What Are The Big Five Personality Traits?

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This post was developed via a partnership with BetterHelp.

Psychologists and ordinary people alike are fascinated with the topic of personality. Researchers want to know what factors make people who they are, while regular folks want to understand how their personality affects their lives. This widespread fascination has led to many models of personality, including the Big Five model.

The Big Five personality model breaks down human personality into five dimensions. These traits are extraversion, neuroticism, agreeableness, conscientiousness, and openness. Each trait represents a spectrum of behaviors, with any person lying somewhere between the two extremes. Though this model may not be as popular as other personality models (such as the Myers-Briggs personality model), it holds significant weight in the field of psychology.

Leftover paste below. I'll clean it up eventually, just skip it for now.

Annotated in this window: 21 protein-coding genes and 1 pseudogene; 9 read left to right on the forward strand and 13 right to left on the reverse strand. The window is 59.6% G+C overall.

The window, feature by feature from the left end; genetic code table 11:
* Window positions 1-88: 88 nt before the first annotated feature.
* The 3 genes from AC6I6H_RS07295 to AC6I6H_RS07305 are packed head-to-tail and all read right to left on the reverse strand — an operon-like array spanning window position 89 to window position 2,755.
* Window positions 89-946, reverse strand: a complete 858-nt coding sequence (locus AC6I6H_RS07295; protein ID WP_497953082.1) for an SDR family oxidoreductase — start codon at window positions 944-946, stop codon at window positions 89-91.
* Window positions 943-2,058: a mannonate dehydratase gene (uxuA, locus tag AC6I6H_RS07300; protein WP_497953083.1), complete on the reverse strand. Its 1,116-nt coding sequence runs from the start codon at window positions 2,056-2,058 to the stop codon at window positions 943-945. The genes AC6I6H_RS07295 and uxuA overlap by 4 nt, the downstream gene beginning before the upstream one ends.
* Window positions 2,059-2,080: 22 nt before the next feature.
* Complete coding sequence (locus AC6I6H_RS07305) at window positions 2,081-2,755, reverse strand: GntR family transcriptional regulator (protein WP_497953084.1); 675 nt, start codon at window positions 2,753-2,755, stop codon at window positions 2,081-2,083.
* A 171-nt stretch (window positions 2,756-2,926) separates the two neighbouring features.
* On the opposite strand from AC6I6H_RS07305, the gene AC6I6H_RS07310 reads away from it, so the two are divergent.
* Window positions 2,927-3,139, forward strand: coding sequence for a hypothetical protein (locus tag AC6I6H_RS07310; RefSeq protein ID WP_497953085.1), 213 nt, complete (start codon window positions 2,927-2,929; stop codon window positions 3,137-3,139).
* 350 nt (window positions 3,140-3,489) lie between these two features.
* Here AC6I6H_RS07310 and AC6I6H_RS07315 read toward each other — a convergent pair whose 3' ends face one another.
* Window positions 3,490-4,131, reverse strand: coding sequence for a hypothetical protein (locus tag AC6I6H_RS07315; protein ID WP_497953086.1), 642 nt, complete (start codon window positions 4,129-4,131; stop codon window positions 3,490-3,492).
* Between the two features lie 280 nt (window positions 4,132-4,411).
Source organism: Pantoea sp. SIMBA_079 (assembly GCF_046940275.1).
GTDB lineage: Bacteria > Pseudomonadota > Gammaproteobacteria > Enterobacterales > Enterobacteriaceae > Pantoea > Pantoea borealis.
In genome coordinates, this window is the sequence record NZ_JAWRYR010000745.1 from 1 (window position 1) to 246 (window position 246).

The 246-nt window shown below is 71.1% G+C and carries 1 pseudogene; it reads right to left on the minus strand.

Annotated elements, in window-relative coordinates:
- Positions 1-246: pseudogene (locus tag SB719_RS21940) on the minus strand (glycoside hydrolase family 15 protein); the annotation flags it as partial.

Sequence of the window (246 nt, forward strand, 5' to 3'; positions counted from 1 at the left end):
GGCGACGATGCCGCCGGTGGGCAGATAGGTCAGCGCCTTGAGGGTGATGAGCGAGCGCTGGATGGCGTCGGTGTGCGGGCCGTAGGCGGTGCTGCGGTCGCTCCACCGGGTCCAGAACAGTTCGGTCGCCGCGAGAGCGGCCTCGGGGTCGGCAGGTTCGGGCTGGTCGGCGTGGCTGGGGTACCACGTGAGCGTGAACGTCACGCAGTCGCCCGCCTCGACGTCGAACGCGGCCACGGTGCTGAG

If you’re interested in learning more about personality or other personality assessments, you can find more information at BetterHelp. Now, let’s discuss the five traits of the Big Five personality model.

Extraversion

Extraversion measures how much a person becomes energized by spending time with others. A person who is very extroverted will love to be the center of attention and meet new people. They often have large friend groups and pick jobs that allow them to talk to numerous people throughout the day (such as sales or customer service). Moreover, extroverts tend to exhibit more energy and are more likely to dominate a conversation.